All you need to know about CKD and Dialysis 

What is Chronic Kidney Disease (CKD)?


Chronic kidney disease (CKD) is a condition characterized by a gradual loss of kidney function over time. CKD is also known as chronic renal disease. As kidney disease gets worse, wastes can build to high levels in your blood and make you feel sick. Chronic kidney disease may be caused by diabetes, high blood pressure and other disorders. Early detection and treatment can often keep chronic kidney disease from getting worse




What are the symptoms of CKD?


Most people may not have any severe symptoms until their kidney disease is advanced. However, you may notice that you: feel more tired and have less energy have trouble concentrating have a poor appetite have trouble sleeping have muscle cramping at night have swollen feet and ankles have puffiness around your eyes, especially in the morning have dry, itchy skin need to urinate more often, especially at night. Anyone can get chronic kidney disease at any age. However, some people are more likely than others to develop kidney disease. You may have an increased risk for kidney disease if you: have diabetes have high blood pressure have a family history of kidney failure are older




When is dialysis needed?


You need dialysis when you develop end stage kidney failure --usually by the time you lose about 85 to 90 percent of your kidney function




What does dialysis do?


When your kidneys fail, dialysis keeps your body in balance by: removing waste, salt and extra water to prevent them from building up in the body keeping a safe level of certain chemicals in your blood, such as potassium, sodium and bicarbonate helping to control blood pressure




Is kidney failure permanent?


Usually, but not always. Some kinds of acute kidney failure, also known as acute renal failure, get better after treatment. In some cases of acute kidney failure, dialysis may only be needed for a short time until the kidneys get better. In chronic or end stage kidney failure, your kidneys do not get better and you will need dialysis for the rest of your life. If your doctor says you are a candidate, you may choose to be placed on a waiting list for a new kidney.




Where is dialysis done?


Dialysis can be done in a hospital, in a dialysis unit that is not part of a hospital, or at home. You and your doctor will decide which place is best, based on your medical condition and your wishes.




Are there different types of dialysis?


Yes, there are two types of dialysis --hemodialysis and peritoneal dialysis.




What is hemodialysis?


In hemodialysis, an artificial kidney (hemodialyzer) is used to remove waste and extra chemicals and fluid from your blood. To get your blood into the artificial kidney, the doctor needs to make an access (entrance) into your blood vessels. This is done by minor surgery to your arm or leg. Sometimes, an access is made by joining an artery to a vein under your skin to make a bigger blood vessel called a fistula. However, if your blood vessels are not adequate for a fistula, the doctor may use a soft plastic tube to join an artery and a vein under your skin. This is called a graft. Occasionally, an access is made by means of a narrow plastic tube, called a catheter, which is inserted into a large vein in your neck. This type of access may be temporary, but is sometimes used for long-term treatment.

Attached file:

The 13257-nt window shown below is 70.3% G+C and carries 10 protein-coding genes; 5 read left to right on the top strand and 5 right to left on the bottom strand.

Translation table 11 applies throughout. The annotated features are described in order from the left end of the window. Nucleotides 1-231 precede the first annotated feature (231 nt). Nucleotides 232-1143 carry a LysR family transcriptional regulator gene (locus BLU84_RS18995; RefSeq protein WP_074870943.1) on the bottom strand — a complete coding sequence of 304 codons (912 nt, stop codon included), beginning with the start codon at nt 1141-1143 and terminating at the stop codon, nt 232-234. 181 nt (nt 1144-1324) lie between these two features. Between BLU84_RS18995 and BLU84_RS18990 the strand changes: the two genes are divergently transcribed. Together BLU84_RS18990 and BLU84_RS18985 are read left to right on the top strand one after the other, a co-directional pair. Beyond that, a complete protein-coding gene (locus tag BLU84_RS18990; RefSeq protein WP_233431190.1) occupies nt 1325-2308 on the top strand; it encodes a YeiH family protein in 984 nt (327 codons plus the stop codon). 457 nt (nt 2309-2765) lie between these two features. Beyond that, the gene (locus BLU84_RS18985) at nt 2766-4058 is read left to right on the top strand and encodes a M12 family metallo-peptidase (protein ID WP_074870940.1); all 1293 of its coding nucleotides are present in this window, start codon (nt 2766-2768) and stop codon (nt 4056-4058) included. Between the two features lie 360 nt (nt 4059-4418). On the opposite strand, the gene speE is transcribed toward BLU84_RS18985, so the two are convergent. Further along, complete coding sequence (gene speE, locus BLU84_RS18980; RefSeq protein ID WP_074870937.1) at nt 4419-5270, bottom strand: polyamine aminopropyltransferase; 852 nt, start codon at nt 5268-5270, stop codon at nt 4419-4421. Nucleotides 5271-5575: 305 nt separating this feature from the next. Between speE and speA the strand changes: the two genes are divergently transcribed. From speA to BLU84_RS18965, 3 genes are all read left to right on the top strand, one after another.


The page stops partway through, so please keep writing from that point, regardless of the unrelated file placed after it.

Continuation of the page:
How long do hemodialysis treatments last?


The time needed for your dialysis depends on: how well your kidneys work how much fluid weight you gain between treatments how much waste you have in your body how big you are the type of artificial kidney used Usually, each hemodialysis treatment lasts about four hours and is done three times per week. A type of hemodialysis called high-flux dialysis may take less time but is not suitable for everybody




What is peritoneal dialysis and how does it work?


In this type of dialysis, your blood is cleaned inside your body. The doctor will do surgery to place a plastic tube called a catheter into your abdomen (belly) to make an access. During the treatment, your abdominal area (called the peritoneal cavity) is slowly filled with dialysate through the catheter. The blood stays in the arteries and veins that line your peritoneal cavity. Extra fluid and waste products are drawn out of your blood and into the dialysate. There are two major kinds of peritoneal dialysis.




Will dialysis help cure the kidney disease?


No. Dialysis does some of the work of healthy kidneys, but it does not cure your kidney disease. You will need to have dialysis treatments for your whole life unless you are able to get a kidney transplant.




Is dialysis uncomfortable?


You may have some discomfort when the needles are put into your fistula or graft, but most patients have no other problems. The dialysis treatment itself is painless. However, some patients may have a drop in their blood pressure. If this happens, you may feel sick to your stomach, vomit, have a headache or cramps. With frequent treatments, those problems usually go away.




Do dialysis patients have to control their diets?


Yes. You may be on a special diet. You may not be able to eat everything you like, and you may need to limit how much you drink. Your diet may vary according to the type of dialysis.




Can dialysis patients travel?


Yes. Dialysis should not impact your travel plans. Dialysis India centers are located in more than 100 cities in India. The treatment is standardized. You must make an appointment for dialysis treatments at another center before you go.




Can dialysis patients continue to work?


Many dialysis patients can go back to work after they have gotten used to dialysis. If your job has a lot of physical activity (heavy lifting, etc. ), you may need to re-evaluate your career.